Celebrating Diversity: Great Reads Featuring Multiracial Families
List Compiled by Shari Frost and Junko Yokota especially for Adoptive Families Readers
Children's books featuring kids and adults of diverse backgrounds and ethnicity serve two purposes: They show kids that families "come in all sizes and colors," and they are self-affirming for children of multiracial families. Here are some of our favorites, age by age.
Black is Brown is Tan, by Arnold Adoff
Celebrating its 30th anniversary, this delightful book was one of the first children's books of its kind, offering readers a peek into a day in the life of a multiracial family.
Starting School, by Janet and Allan Ahlberg
One of the most exciting days in a child's life is the first day of kindergarten. The Ahlbergs have managed to capture all of the energy and enthusiasm of this special occasion in their depiction of a multiracial kindergarten class.
Silver Shoes, by Caroline Binch
DK Publishing; $15.95
Molly is very excited about taking dance lessons, but she's disappointed to learn that she will not be permitted to wear her grandmother's silver dancing shoes to class. But Grandmother manages to find the perfect solution. This book features an African-American mother and a white father.
Grandfather Counts, by Andrea Cheng
Lee & Low Books; $15.95
Helen's grandfather has come from China to live with her family in the United States. Helen resents the fact that she has to give up her bedroom for him, but he surprises her one day during her favorite activity, and she realizes that there is much they can learn from each other.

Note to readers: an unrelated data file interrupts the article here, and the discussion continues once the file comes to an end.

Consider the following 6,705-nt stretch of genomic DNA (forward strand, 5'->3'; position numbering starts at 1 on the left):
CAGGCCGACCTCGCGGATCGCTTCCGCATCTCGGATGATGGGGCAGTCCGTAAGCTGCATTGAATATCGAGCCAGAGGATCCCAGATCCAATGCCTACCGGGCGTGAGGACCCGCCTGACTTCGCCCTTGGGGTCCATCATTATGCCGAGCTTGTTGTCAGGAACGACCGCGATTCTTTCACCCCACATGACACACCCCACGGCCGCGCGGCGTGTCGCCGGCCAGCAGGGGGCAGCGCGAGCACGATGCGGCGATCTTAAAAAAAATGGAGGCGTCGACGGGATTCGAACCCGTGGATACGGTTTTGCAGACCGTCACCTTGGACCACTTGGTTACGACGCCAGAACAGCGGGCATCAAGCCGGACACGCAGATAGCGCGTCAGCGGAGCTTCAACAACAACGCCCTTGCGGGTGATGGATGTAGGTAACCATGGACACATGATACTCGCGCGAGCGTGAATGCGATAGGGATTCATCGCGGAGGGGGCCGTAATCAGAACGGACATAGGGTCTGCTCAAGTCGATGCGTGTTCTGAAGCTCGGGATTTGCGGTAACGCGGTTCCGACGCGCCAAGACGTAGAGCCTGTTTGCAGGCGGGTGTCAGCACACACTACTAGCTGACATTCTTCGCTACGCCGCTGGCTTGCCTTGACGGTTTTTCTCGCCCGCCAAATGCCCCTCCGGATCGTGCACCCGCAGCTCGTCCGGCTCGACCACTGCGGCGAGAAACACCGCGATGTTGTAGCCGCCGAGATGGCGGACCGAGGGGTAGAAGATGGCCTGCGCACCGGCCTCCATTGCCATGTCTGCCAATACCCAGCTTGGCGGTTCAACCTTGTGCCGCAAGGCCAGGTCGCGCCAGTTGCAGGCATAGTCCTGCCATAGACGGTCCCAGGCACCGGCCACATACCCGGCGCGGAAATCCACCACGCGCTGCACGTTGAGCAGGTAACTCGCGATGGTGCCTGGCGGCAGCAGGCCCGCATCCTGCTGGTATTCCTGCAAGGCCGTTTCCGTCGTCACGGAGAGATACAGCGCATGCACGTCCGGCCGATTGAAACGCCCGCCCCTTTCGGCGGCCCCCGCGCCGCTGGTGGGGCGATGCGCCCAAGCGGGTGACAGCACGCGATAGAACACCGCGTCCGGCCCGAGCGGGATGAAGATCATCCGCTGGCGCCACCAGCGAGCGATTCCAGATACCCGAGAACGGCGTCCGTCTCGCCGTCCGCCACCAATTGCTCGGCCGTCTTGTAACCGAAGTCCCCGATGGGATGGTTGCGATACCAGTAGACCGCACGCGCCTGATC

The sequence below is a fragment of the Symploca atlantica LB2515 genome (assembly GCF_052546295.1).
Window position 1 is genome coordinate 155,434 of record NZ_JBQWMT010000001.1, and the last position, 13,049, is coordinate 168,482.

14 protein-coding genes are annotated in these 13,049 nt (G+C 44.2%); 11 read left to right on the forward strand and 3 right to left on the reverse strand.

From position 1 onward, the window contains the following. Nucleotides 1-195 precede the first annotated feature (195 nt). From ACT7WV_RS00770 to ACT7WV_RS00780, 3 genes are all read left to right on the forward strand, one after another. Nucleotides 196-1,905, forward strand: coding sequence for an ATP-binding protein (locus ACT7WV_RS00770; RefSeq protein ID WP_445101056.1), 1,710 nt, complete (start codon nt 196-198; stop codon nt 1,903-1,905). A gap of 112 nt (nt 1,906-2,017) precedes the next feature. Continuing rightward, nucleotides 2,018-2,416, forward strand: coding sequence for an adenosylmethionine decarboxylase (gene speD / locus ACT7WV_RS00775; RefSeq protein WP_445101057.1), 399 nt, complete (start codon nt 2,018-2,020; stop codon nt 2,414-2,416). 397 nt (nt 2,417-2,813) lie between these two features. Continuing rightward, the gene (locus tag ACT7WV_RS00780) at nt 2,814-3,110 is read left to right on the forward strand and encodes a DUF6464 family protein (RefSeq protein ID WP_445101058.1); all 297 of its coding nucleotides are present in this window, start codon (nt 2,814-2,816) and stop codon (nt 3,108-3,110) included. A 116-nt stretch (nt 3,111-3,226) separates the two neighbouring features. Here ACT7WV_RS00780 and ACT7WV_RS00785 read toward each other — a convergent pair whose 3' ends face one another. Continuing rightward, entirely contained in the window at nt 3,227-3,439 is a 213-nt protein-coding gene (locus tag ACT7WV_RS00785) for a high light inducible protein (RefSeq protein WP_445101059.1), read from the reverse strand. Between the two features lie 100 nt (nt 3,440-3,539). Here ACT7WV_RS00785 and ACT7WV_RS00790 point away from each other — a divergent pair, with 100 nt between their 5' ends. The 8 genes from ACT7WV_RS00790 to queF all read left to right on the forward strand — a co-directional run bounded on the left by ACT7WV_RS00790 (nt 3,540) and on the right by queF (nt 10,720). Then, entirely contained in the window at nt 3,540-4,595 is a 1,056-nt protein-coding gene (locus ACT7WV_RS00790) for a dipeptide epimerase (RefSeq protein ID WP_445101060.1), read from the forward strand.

Black, White, Just Right!, by Marguerite Davol
Concepts Books; $14.95
Her mother is black, her father is white, but she is "just right!" A little girl tells readers all about her multiracial family.
Journey Home, by Lawrence McKay
Lee & Low Books; $15.95/$6.95
Mai joins her mother as she takes an emotional journey to search for her birthparents in Viet Nam.
Family, by Isabell Monk
Hope's African-American relatives are getting together for a family reunion at her great aunt's farm. Hope brings a very ... interesting dish that she explains is a family recipe from her father's white family. Everyone is delighted by her special dessert.
It's Raining, It's Pouring, by Andrea Spaulding
A little girl decides to find out why the old man is snoring in the nursery rhyme. She climbs a tall ladder into the sky and discovers that the old man has a cold. She uses her mother's cure to help him feel better and is rewarded with a sunny day. This book features an African-American father and a white mother.
Marina's Muumuu/El Muumuu del Marina, by Evangelina Vigil-Pinon
Pinata Books; $14.95
Marina lives with her Mexican grandfather and Hawaiian grandmother. She has decided that she wants a muumuu just like the ones that she has seen in photographs of her grandmother. This story is told in both English and Spanish.
How My Parents Learned to Eat, by Ina Friedman
Houghton Mifflin; $5.95
An American sailor meets a young Japanese woman in while stationed in Japan. Years later, their daughter explains her family's custom of eating with forks some days and eating with chopsticks on other days.
The Way We Do It in Japan, by Geneva Cobb Iijima
Albert Whitman; $10.47
Gregory's family moves from San Francisco to Japan. He knows a little bit about "the way they do it in Japan" from his Japanese father, Hidiaki, but his mother, Jane gives him peanut butter and jelly sandwiches in a superhero lunchbox. This is not the way that they eat lunch in Japan. Gregory's teacher finds a way to help him fit in and feel welcome during lunch.
Who Belongs Here? An American Story, by Margy Burns Knight
Tilbury House Publishers; $8.95